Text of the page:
CSTD: What would you say is one of the most memorable aspects of this project in regards to the stone and/or tile work?
CG: It had been a journey finding backsplash tiles that would balance the elegance of the kitchen with the slightly less formal feel. The final tiles had actually been selected before the countertops. Hence, a memorable aspect of the project was that while initial sampling of countertop materials did not resonate with the client, we made the time to shop and hand select materials, eventually finding something that thrilled the client.
Complementing the stone countertops are porcelain floor tiles, which provide the durability necessary for household traffic. Photo @imagineimagery on IG
CSTD: In general, do you often use natural stone in your designs? If so, what are some reasons for doing so?
CG: Absolutely. I love natural stone because it adds a sense of luxury no matter the price point. Each slab is one-of-a-kind, which feels special. I like to use mosaic natural stone as a visual focal point whenever possible because it adds texture and depth to the whole space. Our clients also appreciate and request it, which is proven by the fact that 90% of our bathroom projects in particular incorporate natural stone.
CSTD: Does sustainability play a part in the materials you choose?
CG: Of course, it depends on the project, but this particular kitchen does feature some sustainable elements. One of the most significant environmentally friendly aspects of this kitchen is its use of natural light. By expanding the windows and allowing sunshine to flow inside, the homeowners reduce their need for lights during the daylight hours. But, when lighting is necessary, all task lighting is LED for energy conservation. We used green materials like ceramics and porcelains since they do not contain Volatile Organic Compounds (VOCs). They also require far less maintenance than natural stone or wood, and they have a far longer life-cycle. Plus, using smaller tiles instead of large stone slabs, aids in cutting down on fuel consumption. All of the paint we used in the kitchen contains low or no VOCs and all plumbing fixtures adhere to CALGreen low-flow code requirements.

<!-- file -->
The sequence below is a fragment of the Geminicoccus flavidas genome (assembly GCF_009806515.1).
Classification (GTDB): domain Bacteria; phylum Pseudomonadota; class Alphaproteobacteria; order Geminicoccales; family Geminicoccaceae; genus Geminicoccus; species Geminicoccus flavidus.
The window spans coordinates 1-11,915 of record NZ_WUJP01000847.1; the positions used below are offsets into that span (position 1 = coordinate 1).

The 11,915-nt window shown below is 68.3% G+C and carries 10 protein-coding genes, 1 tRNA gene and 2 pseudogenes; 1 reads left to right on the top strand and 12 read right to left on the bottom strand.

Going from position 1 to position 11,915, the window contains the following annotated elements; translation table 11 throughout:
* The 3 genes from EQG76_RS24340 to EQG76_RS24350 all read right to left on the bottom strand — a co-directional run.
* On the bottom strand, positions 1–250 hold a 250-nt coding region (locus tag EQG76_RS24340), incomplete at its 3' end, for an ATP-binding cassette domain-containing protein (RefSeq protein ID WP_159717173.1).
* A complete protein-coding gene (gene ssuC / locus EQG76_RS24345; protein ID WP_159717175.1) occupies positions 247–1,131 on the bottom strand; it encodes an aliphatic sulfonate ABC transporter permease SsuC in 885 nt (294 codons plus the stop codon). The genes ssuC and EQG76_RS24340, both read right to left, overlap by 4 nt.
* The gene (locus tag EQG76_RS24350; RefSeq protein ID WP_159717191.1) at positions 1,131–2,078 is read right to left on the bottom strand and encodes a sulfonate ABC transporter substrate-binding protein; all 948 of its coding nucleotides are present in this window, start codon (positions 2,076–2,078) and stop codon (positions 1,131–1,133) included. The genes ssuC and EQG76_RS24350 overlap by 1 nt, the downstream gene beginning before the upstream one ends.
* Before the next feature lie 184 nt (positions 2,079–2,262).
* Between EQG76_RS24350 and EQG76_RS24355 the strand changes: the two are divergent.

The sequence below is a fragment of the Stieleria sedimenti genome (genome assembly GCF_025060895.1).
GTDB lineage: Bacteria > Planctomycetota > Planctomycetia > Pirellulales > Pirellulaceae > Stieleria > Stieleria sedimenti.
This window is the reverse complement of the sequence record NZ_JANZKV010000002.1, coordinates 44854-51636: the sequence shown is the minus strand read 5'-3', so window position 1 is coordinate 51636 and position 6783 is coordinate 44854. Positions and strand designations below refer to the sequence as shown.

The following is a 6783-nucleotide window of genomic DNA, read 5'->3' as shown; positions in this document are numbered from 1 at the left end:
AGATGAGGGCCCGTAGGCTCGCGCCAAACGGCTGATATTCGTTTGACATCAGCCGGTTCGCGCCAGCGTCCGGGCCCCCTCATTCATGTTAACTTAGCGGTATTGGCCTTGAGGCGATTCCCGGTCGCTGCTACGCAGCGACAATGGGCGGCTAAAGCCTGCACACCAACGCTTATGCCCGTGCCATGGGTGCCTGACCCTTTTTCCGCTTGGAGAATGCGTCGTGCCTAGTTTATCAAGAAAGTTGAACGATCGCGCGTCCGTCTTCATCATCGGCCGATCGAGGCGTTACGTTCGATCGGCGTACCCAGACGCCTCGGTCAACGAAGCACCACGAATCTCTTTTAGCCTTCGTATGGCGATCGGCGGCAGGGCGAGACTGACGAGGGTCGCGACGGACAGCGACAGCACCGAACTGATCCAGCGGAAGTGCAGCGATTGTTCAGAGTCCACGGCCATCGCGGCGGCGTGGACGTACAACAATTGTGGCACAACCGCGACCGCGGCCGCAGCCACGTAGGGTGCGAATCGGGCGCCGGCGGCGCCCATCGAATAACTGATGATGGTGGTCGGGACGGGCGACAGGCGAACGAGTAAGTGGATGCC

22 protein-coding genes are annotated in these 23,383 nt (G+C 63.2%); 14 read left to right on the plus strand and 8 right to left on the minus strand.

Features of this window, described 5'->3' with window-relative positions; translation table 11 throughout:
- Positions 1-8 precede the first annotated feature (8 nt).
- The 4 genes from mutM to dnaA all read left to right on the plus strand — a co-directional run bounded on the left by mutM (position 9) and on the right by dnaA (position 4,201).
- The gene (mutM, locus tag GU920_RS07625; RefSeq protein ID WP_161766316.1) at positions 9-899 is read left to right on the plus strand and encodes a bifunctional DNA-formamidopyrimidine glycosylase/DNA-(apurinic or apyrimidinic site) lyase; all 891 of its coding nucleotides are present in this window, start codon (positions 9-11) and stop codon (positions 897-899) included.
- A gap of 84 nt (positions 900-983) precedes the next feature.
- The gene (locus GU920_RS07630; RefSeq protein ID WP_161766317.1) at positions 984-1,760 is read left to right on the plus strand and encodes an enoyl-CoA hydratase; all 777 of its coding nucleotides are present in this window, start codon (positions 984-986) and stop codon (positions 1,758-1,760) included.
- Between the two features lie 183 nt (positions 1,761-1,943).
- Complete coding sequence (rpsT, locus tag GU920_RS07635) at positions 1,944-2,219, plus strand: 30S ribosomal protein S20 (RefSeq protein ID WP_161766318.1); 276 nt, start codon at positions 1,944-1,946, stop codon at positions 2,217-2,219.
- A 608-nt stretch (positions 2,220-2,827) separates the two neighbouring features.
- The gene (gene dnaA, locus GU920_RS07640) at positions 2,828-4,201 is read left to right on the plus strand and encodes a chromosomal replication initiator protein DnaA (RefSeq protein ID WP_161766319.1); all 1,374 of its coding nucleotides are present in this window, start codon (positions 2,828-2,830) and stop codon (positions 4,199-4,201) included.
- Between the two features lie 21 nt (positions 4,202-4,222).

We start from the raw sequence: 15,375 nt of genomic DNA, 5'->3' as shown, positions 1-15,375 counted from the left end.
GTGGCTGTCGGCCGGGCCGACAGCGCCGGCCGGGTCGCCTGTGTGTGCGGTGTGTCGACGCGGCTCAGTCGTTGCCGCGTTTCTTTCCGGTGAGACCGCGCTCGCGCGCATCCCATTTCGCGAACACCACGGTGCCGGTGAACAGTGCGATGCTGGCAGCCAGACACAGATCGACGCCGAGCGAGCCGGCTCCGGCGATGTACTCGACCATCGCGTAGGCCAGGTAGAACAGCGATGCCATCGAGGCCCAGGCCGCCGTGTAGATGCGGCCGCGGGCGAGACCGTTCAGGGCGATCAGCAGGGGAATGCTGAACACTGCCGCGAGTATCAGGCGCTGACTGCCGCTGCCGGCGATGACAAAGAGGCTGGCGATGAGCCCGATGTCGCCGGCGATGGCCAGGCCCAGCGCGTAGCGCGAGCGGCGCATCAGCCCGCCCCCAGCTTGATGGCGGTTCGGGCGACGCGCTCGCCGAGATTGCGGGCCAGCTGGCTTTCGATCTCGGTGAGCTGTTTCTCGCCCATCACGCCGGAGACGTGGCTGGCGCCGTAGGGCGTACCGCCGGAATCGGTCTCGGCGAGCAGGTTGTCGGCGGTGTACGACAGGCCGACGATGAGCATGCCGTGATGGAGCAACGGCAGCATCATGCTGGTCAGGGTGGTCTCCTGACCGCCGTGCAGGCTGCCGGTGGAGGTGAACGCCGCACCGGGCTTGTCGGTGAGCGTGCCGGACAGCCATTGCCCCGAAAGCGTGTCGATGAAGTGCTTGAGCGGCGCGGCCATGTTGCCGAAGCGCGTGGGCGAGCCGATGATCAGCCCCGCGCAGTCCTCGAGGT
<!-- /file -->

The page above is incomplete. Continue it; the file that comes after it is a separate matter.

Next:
CSTD: Has your approach to a design changed at all through the years?
CG: From day one, my goal has been to create a space as unique as each client. It’s about them and a way for me to use my artistic abilities in a plethora of ways to be successful. That has never changed. What changes are the preferred materials, finishes, “looks” and style people like. This also helps me in my product design efforts too by knowing what “new desires” are being requested. Contemporary has been our clients preference for many years, so this project was a fun way to foster a look in a new fresh way.